We Deliver Scalable and Sustainable Solutions



Achieving skilled attendance at every birth has emerged as a global priority, and more and more women are now delivering in healthcare facilities. However, the challenge to ensure every woman has access to a safe delivery remains, and is particularly acute in remote, rural areas around the world. 

The "Network of Safety" model is uniquely positioned to overcome this gap. With this model, we address the barriers that limit access to quality maternal and neonatal healthcare services at all levels of the existing local healthcare infrastructure. Our community-based programs build a network of properly equipped and staffed health facilities and train local healthcare providers to ensure quality maternal and newborn health care. Our model is based on the integration of local resources and a respect for cultural norms and practices. One Heart World-Wide does not establish a parallel healthcare system but strives to strengthen existing governmental and local capacity. The Network of Safety aligns itself with local governmental priorities and policies, and is endorsed at the national, regional and local level.

Our holistic approach is simple, effective, replicable and sustainable. We improve access to healthcare services, ensuring the wellbeing of the most vulnerable pregnant women and newborns that may otherwise not have access to medical or public healthcare services. We empower local communities to become the drivers of innovation and systemic change and to be accountable for long-term progress and sustainability in their own communities.

Network of Safety

the network of safety's six essential elements


At the center of our model is the expectant mother and her newborn. They are the reason we are so passionately committed to the work we do. To best support them, our programs strive to strengthen their local network.  


We teach families how to support healthy pregnancies, prepare for birth, recognize danger signs when they arise, and respond appropriately to potential problems with the pregnancy.


We provide scholarships and medical equipment for nurses to receive advanced training in obstetrics and immediate neonatal care. The trainings include instruction on comprehensive antenatal care, and recognizing and managing pregnancy danger signs and complications. The SBAs are employed in government-certified birthing centers after completion of the courses.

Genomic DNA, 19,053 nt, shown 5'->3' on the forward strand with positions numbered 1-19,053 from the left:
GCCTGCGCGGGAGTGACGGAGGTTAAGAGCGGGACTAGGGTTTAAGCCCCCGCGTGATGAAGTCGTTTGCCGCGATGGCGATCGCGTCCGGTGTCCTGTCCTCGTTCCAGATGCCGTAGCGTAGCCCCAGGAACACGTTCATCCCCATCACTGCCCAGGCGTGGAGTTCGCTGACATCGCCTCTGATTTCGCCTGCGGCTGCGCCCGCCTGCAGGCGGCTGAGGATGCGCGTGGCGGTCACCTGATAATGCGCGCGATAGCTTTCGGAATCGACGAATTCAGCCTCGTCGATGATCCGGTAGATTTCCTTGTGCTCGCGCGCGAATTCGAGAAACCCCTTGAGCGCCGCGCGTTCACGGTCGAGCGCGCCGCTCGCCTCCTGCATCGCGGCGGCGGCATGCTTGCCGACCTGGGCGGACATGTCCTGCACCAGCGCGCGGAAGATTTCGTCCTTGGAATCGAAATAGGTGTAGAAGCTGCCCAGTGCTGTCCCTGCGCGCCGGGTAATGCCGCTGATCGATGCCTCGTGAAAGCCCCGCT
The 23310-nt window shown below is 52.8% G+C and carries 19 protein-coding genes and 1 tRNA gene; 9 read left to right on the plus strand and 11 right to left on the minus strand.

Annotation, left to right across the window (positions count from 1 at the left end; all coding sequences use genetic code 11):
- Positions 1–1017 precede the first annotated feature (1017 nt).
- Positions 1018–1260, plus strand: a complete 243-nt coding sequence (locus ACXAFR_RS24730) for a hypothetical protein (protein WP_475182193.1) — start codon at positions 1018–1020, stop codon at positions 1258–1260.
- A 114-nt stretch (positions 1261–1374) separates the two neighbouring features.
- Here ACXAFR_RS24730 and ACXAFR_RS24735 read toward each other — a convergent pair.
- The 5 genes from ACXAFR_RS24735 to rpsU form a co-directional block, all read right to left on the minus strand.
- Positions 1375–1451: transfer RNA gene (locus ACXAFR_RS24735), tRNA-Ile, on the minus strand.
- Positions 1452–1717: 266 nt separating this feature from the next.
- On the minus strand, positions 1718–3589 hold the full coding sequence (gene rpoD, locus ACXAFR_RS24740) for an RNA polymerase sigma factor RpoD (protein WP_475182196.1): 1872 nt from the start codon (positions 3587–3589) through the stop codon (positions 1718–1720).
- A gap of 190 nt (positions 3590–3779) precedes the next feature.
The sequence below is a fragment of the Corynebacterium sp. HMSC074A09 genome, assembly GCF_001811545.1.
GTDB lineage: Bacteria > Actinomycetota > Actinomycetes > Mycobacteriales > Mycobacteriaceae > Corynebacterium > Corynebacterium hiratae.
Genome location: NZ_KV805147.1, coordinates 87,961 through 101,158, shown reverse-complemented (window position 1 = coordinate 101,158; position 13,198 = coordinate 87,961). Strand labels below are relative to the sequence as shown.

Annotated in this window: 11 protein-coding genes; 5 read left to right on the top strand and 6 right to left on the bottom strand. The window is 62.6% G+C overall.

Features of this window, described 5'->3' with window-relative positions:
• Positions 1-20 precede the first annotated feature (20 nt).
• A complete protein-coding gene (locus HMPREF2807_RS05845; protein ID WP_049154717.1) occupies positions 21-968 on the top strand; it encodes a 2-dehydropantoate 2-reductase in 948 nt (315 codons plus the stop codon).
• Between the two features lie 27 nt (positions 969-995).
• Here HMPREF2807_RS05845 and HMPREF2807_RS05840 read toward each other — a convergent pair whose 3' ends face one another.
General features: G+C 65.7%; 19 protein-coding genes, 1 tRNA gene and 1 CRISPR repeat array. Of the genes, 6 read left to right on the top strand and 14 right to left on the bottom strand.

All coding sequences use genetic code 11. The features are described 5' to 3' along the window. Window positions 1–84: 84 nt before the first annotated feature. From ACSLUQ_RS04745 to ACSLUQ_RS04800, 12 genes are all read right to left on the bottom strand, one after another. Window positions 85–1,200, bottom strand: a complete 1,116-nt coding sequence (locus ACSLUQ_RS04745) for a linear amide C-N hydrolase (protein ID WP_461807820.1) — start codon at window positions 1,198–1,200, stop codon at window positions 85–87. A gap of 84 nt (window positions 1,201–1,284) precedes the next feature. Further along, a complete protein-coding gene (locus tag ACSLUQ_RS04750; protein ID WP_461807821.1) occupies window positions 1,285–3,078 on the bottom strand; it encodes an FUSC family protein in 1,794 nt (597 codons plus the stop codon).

OHW integrates and empowers local stakeholders to become the drivers of change. Through community engagement activities, focus groups, collaboration with women's groups and religious leaders, we integrate community entrepreneurs at the grassroots level to design, implement, and sustain the program.


We work with the Ministry of Health to implement their maternal child health programs and help to build healthcare infrastructure and increase access to a skilled provider. This ensures that OHW does not establish a parallel healthcare system but strengthens existing governmental capacity.


Along with our partners, we train female community health volunteers to reach out directly to women and their families, including enrolling women in prenatal care, recognizing and responding to danger signs, and referring expectant mothers to skilled birth attendants.


Our program creates a network of functioning facilities, and assists with provision of medical equipment, infrastructure and staffing. We upgrade both first level of care facilities (health posts) and referral hospitals so that they have the necessary equiment and capacity to provide appropriate obstetrical services.


Implementation of the Network of Safety


The overall plan of action to implement the Network of Safety includes six month of program set-up (phase 1), 3 years of full program implementation (phase 2), followed by 2 years of support and transition to the local government (phase 3). During these 5 and ½ years, OHW creates a self-sustaining Network of Safety for women and newborns from the community to the referral hospital and from pregnancy to the post-natal period. In collaboration with local health departments and stakeholders, we build local capacity, expand the outreach of existing healthcare infrastructure, and improve government-supported health services. We provide health education to communities and health providers and integrate information technology into medical service provision. After the programs are fully implemented, they are transitioned to the local government.

Over the last 5 years, One Heart World-Wide has successfully shared the Network of Safety with several other organizations around the world. We have provided technical assistance to programs in China, Ecuador, Liberia, Mexico and Peru. Our focus now is to scale our model in Nepal. There are 35 under-served districts in Nepal that need help in the area of maternal and neonatal health. We are currently implementing the Network of Safety across 13 program sites and reached almost 40,000 pregnant women and their infants. Our goal is to reach over 200,000 deliveries in Nepal by 2030.